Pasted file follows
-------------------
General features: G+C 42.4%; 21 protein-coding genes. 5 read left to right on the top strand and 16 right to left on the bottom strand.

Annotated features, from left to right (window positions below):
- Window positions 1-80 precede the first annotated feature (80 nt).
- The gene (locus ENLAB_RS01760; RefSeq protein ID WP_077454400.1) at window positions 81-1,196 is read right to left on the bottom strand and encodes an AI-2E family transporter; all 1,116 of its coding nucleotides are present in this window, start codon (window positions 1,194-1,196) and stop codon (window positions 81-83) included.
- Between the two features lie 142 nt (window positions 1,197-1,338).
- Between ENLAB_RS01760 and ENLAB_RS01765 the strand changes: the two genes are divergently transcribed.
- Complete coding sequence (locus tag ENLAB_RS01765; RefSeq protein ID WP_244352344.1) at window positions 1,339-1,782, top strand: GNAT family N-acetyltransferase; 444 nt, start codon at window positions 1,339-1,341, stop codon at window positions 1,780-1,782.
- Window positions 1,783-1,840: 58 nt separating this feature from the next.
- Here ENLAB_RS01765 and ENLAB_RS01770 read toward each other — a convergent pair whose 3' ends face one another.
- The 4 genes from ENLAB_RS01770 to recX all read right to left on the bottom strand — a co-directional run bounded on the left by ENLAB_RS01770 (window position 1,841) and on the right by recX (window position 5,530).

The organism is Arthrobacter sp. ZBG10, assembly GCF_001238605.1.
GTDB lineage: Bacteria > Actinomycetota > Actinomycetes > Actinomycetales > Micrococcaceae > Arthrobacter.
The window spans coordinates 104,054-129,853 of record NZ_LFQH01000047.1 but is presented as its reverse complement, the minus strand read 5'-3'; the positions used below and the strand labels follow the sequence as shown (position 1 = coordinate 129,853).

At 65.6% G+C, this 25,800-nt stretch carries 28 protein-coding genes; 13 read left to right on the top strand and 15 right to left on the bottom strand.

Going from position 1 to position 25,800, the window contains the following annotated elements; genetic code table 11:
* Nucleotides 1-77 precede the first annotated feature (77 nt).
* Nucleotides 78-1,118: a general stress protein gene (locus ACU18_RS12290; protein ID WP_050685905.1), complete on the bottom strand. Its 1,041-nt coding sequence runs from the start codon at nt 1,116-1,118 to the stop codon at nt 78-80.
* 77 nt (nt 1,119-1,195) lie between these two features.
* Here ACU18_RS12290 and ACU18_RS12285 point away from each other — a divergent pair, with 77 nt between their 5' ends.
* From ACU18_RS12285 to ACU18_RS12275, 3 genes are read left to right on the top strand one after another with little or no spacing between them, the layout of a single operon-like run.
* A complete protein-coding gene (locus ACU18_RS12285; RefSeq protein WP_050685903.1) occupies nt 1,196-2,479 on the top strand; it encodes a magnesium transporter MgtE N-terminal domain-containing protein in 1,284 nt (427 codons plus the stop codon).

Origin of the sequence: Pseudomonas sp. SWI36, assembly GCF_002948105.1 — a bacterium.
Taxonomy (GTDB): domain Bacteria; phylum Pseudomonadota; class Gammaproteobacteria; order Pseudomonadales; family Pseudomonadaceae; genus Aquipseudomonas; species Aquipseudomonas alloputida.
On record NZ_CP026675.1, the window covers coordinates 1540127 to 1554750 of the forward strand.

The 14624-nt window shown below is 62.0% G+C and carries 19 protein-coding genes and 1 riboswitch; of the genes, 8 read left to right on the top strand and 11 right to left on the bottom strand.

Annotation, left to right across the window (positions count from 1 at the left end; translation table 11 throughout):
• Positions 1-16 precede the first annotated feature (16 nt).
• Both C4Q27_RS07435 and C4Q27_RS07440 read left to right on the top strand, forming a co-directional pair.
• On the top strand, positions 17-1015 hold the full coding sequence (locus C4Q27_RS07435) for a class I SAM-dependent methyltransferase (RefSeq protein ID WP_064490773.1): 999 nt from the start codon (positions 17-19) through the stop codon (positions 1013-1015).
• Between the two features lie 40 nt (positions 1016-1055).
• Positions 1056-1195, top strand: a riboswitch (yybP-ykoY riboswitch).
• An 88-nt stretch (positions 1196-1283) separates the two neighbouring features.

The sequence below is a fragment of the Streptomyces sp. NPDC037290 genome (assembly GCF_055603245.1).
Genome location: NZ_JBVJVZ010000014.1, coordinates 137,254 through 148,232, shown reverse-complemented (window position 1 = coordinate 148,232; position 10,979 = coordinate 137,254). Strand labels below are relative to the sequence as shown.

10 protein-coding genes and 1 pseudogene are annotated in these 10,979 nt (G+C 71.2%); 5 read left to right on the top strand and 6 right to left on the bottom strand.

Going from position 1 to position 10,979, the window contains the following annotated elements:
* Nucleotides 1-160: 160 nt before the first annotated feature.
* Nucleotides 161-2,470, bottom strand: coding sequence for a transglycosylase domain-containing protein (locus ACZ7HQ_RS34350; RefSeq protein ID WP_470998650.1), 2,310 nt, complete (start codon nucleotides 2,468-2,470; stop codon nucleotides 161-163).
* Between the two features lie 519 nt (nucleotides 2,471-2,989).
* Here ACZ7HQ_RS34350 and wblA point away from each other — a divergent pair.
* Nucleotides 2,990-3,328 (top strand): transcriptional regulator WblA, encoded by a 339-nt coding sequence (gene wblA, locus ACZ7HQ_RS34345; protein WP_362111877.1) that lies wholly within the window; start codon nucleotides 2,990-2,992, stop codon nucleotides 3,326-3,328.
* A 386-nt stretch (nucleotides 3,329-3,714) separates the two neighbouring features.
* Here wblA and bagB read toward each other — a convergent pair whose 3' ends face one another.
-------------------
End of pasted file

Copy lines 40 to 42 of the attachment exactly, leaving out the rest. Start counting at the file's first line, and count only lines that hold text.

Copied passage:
* Here ACZ7HQ_RS34350 and wblA point away from each other — a divergent pair.
* Nucleotides 2,990-3,328 (top strand): transcriptional regulator WblA, encoded by a 339-nt coding sequence (gene wblA, locus ACZ7HQ_RS34345; protein WP_362111877.1) that lies wholly within the window; start codon nucleotides 2,990-2,992, stop codon nucleotides 3,326-3,328.
* A 386-nt stretch (nucleotides 3,329-3,714) separates the two neighbouring features.